Nipple chapping and cracking are variously called ru tou po sui, nipple cracking, ru tou jun lie, nipple chapping, ru tou feng, nipple wind, and ru xian, suckling lichen. According to Liang Jian-hui, in A Handbook of Chinese Dermatology (Blue Poppy Press, 1993):
Failure to discharge liver fire and accumulation of damp heat in the yang ming are the causes. It is also believed that the baby’s suckling and the stimulation of their saliva are also factors.
According to Yang Shi-xing and Qiao Cheng-lin, in Zhong Yi Fu Ke Zhi Liao Shou Ce ("A Handbook of Chinese Medical Gynecological Treatments"), Shanxi Science & Technology Press, Xian, 1991):
"The disease mechanisms are due to depression and anger damaging the liver or liver channel
damp heat smoldering and binding. Treatment should course the liver and resolve depression or clear heat and disinhibit dampness."
This formula is a minor modification of a formula found in Wang Jin- quan and Cai Yu-hua’s, Nu Bing Wai Zhi Liang Fang Miao Fa ("Fine Formulas & Miraculous Methods for the External Treatment of Women’s Diseases"), Chinese National Chinese Medicine & Medicinals Press, Beijing, 1993.
Pure vegetable oils
Zhe Bei Mu (Bulbus Fritillariae thunbergii)
Beeswax Bai Zhi (Radix Angelicae Dahuricae)
Zi Cao (Radix Arnebiae/ Lithospermi)
Ru Xiang (Olibanum)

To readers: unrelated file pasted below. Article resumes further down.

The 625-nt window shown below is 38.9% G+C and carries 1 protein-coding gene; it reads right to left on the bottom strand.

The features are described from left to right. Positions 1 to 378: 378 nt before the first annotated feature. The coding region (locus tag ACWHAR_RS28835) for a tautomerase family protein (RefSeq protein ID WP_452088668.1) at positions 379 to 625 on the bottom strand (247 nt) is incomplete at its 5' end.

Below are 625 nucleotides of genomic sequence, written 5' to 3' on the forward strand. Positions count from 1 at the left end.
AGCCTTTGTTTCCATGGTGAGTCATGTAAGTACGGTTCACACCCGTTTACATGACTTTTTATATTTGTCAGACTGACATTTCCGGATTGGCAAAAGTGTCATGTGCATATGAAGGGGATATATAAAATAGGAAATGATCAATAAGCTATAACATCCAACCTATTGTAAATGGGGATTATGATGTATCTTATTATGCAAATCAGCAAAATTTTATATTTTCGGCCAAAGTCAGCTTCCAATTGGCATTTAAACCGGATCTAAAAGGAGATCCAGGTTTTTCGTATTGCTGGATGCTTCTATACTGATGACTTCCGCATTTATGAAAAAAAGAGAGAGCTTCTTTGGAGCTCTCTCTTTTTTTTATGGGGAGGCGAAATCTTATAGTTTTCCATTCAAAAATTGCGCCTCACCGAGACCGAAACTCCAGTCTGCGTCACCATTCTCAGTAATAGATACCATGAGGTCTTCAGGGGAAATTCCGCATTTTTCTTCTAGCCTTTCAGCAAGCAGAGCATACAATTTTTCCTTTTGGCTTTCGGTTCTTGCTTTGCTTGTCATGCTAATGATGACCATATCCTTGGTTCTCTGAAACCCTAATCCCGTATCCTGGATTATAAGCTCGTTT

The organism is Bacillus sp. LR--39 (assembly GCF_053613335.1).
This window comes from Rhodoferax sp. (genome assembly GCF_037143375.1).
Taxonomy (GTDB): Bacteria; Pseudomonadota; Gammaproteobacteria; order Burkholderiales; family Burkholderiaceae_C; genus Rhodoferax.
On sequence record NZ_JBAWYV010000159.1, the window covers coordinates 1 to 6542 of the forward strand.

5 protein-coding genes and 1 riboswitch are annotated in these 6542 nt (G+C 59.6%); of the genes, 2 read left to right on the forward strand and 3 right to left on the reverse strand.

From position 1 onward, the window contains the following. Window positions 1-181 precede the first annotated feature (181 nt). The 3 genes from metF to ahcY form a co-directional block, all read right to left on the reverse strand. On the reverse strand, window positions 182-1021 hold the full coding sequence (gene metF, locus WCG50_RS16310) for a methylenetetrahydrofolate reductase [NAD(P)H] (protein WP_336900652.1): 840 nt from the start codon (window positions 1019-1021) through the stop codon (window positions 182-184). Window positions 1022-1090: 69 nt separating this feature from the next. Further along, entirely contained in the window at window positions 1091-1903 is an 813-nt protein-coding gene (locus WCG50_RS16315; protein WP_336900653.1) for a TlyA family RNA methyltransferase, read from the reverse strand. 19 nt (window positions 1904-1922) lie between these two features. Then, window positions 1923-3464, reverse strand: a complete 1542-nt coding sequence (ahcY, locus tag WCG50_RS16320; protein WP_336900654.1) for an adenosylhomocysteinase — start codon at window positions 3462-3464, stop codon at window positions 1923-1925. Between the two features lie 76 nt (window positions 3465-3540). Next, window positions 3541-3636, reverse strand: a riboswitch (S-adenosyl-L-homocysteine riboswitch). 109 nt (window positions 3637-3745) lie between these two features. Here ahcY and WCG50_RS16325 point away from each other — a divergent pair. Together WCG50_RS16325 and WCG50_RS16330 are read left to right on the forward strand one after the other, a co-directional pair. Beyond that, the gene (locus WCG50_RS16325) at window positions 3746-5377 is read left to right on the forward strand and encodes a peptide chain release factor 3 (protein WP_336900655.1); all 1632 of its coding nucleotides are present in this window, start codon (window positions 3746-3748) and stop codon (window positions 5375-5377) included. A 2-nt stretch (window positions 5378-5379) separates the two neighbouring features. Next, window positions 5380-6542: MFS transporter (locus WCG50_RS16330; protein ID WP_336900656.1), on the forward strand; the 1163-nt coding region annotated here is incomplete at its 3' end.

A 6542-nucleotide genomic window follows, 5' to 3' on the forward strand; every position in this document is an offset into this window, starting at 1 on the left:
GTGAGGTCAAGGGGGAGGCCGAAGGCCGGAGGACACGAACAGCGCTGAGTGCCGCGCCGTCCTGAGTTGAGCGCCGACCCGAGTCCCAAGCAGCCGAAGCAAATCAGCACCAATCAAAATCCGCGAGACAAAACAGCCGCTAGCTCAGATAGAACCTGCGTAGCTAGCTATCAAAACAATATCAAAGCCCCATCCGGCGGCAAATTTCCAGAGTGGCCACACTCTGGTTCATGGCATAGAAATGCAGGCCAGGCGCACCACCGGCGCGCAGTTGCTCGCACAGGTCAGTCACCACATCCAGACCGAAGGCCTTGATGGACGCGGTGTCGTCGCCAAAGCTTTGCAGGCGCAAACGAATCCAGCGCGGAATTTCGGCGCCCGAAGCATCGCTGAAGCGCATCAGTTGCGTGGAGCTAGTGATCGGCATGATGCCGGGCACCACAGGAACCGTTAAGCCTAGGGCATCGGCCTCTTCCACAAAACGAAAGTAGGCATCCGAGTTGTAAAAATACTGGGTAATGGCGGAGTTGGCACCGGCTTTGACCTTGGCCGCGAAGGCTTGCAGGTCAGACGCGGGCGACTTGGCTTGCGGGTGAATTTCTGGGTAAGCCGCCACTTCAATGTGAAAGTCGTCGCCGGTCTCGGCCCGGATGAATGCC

Dang Gui (Radix Angelicae Sinensis)
Mo Yao (Myrrha)
Sheng Di (uncooked Radix Rehmanniae)
Bing Pian (Borneolum)
Method of Use
Apply several times per day directly to the affected nipple(s). For best results, this treatment should be combined with internally administered Chinese medicinals based on the mother’s personal pattern discrimination. In addition, the baby should be checked for oral thrush and treated for that commonly seen condition if present. Wash the nipples with soap before breast-feeding.
Zi Cao (Radix Arnebiae/ Lithospermi) clears heat from the blood aspect . It is particularly effective as a topical medicinal and is commonly used in heat-clearing ointments. Sheng Di (uncooked Radix Rehmanniae) cools and quickens the blood, while Dang Gui (Radix Angelicae Sinensis) nourishes and quickens the blood. Because blood and fluids share a common source, nourishing the blood moistens dryness. However, blood stasis hinders the engenderment of new or fresh blood. Bai Zhi (Radix Angelicae Dahuricae) disperses swelling and expels pus in the early stages of sores. It is a particularly good medicinal for the treatment of various dermatomycoses and is commonly used in topical preparations. Zhe Bei Mu (Bulbus Fritillariae Thunbergii) clears heat and scatters binding or nodulations. It is also used in the early stages of welling abscesses . Ru Xiang (Olibanum) and Mo Yao (Myrrha) quicken the blood and free the flow of the network vessels. Bing Pian (Borneolum) acridly resolves depressive heat.
For external use only. Not for internal consumption. Keep out of the reach of children.